Arizona, California, Nevada reach agreement on Colorado River water conservation
Arizona, California and Nevada reached an agreement to cut their use of Colorado River water in exchange for massive federal payments.
Justices grapple over Navajo water rights, government’s duty to tribe
Supreme Court justices pressed government attorneys Monday on their argument that the treaties that put the Navajo on reservation lands implied an intent – but not a duty – for the government to provide water to the tribe.
Supreme Court hears Navajo water rights case with potentially big impact
When the U.S. Supreme Court hears arguments Monday in Arizona v. Navajo Nation, it will be considering fairly technical legal questions, but the answers could have a large impact on water allocation in the Colorado River basin.
Feds want justices to end Navajo fight for Colorado River water
States that rely on water from the over-tapped Colorado River want the U.S. Supreme Court to block a lawsuit from the Navajo Nation that could upend how water is shared in the Western U.S.
After long fight, tribal water bills get primary OK; far from final
A trio of bills affecting water rights and infrastructure for Arizona tribes took a step closer to becoming law Wednesday, a move one official said his tribe has been waiting for since being forced onto the reservation.
High court to hear water dispute between Navajo Nation, U.S. government
The Supreme Court says it will hear a water dispute involving the U.S. government and the Navajo Nation.
New water law helps conservation work for all Arizonans
Governor Ducey recently signed important legislation that updates how Arizona’s longstanding “use it or lose it” water policy is applied. That’s good news for Arizonans, our economy and the environment. Under the new law, HB2056, water right holders such as ranchers and farmers can intentionally and voluntarily leave their water in a stream without fear of losing their water rights through[...]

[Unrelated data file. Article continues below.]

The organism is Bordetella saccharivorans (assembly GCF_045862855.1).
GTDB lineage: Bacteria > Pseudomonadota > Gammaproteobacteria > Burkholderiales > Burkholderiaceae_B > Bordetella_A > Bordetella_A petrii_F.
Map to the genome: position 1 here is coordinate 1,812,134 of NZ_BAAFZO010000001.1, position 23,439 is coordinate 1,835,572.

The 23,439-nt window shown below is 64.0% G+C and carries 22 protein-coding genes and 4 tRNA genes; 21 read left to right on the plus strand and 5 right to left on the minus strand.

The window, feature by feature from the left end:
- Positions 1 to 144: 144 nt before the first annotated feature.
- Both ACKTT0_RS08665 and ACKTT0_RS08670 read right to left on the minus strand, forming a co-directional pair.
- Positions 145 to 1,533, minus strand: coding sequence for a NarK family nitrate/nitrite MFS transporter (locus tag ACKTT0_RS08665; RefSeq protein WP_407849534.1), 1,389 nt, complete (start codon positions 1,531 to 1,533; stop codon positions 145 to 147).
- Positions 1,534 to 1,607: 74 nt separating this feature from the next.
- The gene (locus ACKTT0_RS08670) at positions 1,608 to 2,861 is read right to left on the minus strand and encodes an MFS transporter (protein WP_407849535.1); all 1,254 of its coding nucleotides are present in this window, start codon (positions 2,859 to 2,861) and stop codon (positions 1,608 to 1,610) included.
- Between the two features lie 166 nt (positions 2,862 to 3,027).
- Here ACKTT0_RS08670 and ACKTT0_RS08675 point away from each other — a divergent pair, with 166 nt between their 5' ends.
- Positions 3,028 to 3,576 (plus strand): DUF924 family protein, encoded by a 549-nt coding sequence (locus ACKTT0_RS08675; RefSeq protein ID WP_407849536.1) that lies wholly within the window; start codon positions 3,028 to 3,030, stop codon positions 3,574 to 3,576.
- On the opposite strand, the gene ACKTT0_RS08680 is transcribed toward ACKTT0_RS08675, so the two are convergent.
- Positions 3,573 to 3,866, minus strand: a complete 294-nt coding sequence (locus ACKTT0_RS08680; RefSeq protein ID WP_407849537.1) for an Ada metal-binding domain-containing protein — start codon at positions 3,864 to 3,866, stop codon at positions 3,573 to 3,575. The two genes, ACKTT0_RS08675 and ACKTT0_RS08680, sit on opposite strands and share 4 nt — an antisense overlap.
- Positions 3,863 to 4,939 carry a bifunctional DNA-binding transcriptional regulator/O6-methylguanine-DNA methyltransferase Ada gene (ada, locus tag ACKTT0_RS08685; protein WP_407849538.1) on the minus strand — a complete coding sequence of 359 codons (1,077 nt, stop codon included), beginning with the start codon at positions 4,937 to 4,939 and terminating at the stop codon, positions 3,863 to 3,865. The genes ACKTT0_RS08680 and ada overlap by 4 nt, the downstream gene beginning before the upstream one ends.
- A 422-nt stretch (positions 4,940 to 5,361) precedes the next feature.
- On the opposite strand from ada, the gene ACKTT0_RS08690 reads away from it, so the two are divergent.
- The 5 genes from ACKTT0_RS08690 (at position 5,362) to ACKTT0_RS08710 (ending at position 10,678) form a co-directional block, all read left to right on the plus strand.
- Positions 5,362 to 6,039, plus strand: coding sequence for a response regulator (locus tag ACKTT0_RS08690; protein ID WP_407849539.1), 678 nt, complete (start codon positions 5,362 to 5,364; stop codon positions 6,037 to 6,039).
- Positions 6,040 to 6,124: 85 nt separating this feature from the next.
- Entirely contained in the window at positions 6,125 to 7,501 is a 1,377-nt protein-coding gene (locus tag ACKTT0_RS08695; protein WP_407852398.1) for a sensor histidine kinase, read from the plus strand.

Water rights for tribes is environmental justice
This month, the comment period for a potentially landmark piece of legislation ended. Since California v. Arizona in 2000, the Colorado River Indian Tribes have the sole rights to more than 600,000 acres-feet of water from the Colorado River, but they are barred from selling or leasing any of this water to outside communities.
Lawmaker to push bill banning sale of Colorado River rights
As far as Rep. Regina Cobb, R-Kingman, is concerned, she has just begun to fight. Cobb remains steadfast against a deal that allows a farm along the Colorado River to sell millions of gallons of water to the city of Queen Creek.
Gila River threatens to pull out of drought contingency plan
The Gila River Indian Community is threatening to blow up the drought contingency plan because of efforts it says will undermine its claim to water rights.
We must put aside our differences to keep water in Lake Mead
As a native Arizonan, I implore you to put aside your differences and return to the table in a reenergized effort to do all we can to protect Lake Mead.
Indian tribe, Central Arizona Project in court over water rights
The Ak-Chin Indian Community on March 28 sued the operator of the state’s water canal system, saying it won’t deliver the tribe’s full water allotment in future years and could jeopardize farming operations.